Why machine learning and understanding searcher intent is so important to search

Search is not simply about keyword density and the number of links to a specific page, it is much more complex now. In our interview with Microsoft’s Christi Olson and Fabrice Canal, on Live with Search Engine Land about What SEOs need to know about Bing Webmaster Guidelines, we spoke about how Bing ranks content and the importance of semantic and searcher intent.

Bing: It’s all about machine learning

Fabrice Canal, Principal Program Manager at Bing, Microsoft, said “it’s all about machine learning” when I asked him what is not a Bing ranking factor. “So this is all about kind of the magic of machine learning where obviously the engineers can go deep to understand exactly what is happening,” he said.

There is this feeling that when machine learning is running the search rankings or any model, that you cannot debug it. But Fabrice said that is not true. He said “engineers can go deep to understand exactly what is happening” if they need to.

Ranking factors constantly evolve

So if you ask him what is an important ranking factor, he cannot tell you because it is constantly evolving. Since machine learning is powering rankings, no one can really say if a specific ranking factor is more important than another. One day it might be more important, while the next day it might not. Fabrice said “So what is the weight today of the title tag versus tomorrow the weight of the title tag this is really things that are evolving the machine, is evolving on a day-to-day basis to understand, as the internet is changing, as the content is changing, as the intent of the customer is changing, these are things that are always evolving.”

Not only does the weight of a factor change from day-to-day in the machine learning model, it also changes based on the query being used.  Christi Olson, Head of Evangelism at Microsoft, noted “semantic intent,” that it all “goes back to intent” she said.   She often sees people talking about keywords but not the intent behind the keywords. Think about “how to create content based on different types of intent,”  Christi added.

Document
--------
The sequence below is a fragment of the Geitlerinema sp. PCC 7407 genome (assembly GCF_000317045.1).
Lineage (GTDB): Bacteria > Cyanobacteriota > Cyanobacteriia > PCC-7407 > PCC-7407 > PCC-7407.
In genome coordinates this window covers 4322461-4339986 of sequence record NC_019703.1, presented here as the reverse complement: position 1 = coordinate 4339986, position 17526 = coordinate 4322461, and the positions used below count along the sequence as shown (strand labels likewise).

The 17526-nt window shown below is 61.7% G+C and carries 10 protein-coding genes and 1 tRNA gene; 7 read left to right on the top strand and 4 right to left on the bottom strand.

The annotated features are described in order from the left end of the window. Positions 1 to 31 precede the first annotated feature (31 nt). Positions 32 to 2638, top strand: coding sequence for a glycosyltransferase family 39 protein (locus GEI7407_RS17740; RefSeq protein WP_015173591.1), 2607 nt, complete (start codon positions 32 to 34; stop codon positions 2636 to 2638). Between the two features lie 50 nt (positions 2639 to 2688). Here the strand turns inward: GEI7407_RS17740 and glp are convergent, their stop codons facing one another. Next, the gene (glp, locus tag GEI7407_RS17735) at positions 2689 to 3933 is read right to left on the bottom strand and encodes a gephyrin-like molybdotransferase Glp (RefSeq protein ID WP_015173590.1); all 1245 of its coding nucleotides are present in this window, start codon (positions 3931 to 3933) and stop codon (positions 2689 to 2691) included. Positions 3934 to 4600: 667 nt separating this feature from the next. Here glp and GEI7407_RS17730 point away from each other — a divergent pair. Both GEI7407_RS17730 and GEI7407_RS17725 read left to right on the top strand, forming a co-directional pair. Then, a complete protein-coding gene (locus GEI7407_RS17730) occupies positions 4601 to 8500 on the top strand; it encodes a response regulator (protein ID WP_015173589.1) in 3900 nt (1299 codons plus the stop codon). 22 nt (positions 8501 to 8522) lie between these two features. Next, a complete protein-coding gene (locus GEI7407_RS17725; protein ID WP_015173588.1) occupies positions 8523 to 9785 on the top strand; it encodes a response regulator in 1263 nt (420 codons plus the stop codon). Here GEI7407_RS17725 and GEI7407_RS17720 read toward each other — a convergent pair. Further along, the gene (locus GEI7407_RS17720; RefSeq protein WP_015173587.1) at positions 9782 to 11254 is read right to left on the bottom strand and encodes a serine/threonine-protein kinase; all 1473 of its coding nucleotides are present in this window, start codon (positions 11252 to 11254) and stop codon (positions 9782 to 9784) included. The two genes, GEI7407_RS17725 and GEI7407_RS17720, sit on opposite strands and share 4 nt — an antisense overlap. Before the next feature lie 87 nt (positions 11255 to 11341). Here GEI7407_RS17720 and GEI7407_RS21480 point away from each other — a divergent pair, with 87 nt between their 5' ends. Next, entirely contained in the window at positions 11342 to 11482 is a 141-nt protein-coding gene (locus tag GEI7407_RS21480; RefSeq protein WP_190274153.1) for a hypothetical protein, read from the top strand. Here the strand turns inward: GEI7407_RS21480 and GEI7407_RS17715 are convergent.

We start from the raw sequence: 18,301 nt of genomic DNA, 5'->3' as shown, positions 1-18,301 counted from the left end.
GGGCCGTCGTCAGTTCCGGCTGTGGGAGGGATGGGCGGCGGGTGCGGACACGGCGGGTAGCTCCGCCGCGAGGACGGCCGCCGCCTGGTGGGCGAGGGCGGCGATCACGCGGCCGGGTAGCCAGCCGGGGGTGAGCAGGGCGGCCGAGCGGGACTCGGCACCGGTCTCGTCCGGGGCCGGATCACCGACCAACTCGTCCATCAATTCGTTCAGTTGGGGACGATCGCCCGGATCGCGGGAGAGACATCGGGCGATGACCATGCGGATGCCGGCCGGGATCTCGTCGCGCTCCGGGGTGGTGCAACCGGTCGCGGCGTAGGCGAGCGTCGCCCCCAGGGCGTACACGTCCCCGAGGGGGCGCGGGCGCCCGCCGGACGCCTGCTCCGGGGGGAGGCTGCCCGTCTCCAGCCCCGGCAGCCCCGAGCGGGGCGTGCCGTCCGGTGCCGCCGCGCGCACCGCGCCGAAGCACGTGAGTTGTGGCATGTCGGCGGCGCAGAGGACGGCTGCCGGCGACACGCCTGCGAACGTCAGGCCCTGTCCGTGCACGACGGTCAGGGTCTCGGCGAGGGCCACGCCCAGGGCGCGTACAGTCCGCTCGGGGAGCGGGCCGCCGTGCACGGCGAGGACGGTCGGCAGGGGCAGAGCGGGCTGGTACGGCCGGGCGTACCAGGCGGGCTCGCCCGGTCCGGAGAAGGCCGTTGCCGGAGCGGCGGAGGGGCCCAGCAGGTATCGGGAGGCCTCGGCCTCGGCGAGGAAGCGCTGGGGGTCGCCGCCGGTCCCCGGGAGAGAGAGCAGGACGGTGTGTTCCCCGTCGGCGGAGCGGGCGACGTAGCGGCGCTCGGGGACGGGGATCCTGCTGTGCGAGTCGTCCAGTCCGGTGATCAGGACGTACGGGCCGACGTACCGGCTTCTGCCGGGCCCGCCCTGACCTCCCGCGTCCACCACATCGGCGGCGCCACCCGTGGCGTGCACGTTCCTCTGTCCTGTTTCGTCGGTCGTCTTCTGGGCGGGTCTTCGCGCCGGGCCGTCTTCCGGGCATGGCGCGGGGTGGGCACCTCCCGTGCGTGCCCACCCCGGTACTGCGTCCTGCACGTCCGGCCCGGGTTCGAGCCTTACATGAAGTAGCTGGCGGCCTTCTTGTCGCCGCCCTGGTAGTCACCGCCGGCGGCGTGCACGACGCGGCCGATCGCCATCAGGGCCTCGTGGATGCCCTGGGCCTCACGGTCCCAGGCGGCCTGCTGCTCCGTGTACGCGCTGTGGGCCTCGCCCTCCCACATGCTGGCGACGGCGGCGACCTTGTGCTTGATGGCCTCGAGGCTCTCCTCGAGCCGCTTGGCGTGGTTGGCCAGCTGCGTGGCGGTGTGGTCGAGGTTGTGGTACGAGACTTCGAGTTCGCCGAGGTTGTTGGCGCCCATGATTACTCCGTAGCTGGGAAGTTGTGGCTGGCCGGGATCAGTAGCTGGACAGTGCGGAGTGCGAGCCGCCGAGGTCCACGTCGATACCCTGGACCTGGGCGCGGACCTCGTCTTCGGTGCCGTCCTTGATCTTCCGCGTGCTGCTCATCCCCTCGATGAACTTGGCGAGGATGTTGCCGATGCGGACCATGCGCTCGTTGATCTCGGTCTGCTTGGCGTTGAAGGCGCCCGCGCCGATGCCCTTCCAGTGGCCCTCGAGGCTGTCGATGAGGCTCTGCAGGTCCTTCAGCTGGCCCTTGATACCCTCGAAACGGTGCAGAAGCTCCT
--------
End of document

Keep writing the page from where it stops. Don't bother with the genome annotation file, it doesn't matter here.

Optimize for intent versus keywords

It always confused me what Frédéric Dubut of Bing meant about SEOs must focus on intent research practices in 2020. I mean, it didn’t just confuse me, it confused John Mueller of Google. So I asked Fabrice and Christi about it.

Fabrice gave an example of navigational queries, such as searching for Facebook, you probably want to go to Facebook.com.  But when you search for movies, and now we are in a pandemic, you probably do not want to go to the movie theater but rather maybe find out how to watch movies online.    Another example is someone searching for “is coffee good for you” and for this type of query, it might not just be a yes or no response.  Bing wants to  understand what the searcher is looking for when they type a query and then they can try to find the best set of content.  Christi explained the multi-perspective answers as an example of this, where Bing has to give you more than just one answer but another perspective for your question.

Christi explained “do not create content variations for kids versus children,” because Bing knows that kids and children are the same thing.  “You do not need to create separate content for each canonical or stemming version of a word unless it shifts the meaning of the word substantially,” Christi said.

Write for users

In short, the keywords you use to explain different intent can matter but it is not about hyper-focusing on the exact words you use to get the message across.  Write normally for the users and Bing and other search engines will understand it. Bing will not only understand what you are writing about, but it will use machine learning to adjust the weights of individual factors based on the intent of the searcher.


About The Author

Barry Schwartz a Contributing Editor to Search Engine Land and a member of the programming team for SMX events. He owns RustyBrick, a NY based web consulting firm. He also runs Search Engine Roundtable, a popular search blog on very advanced SEM topics. Barry’s personal blog is named Cartoon Barry and he can be followed on Twitter here.

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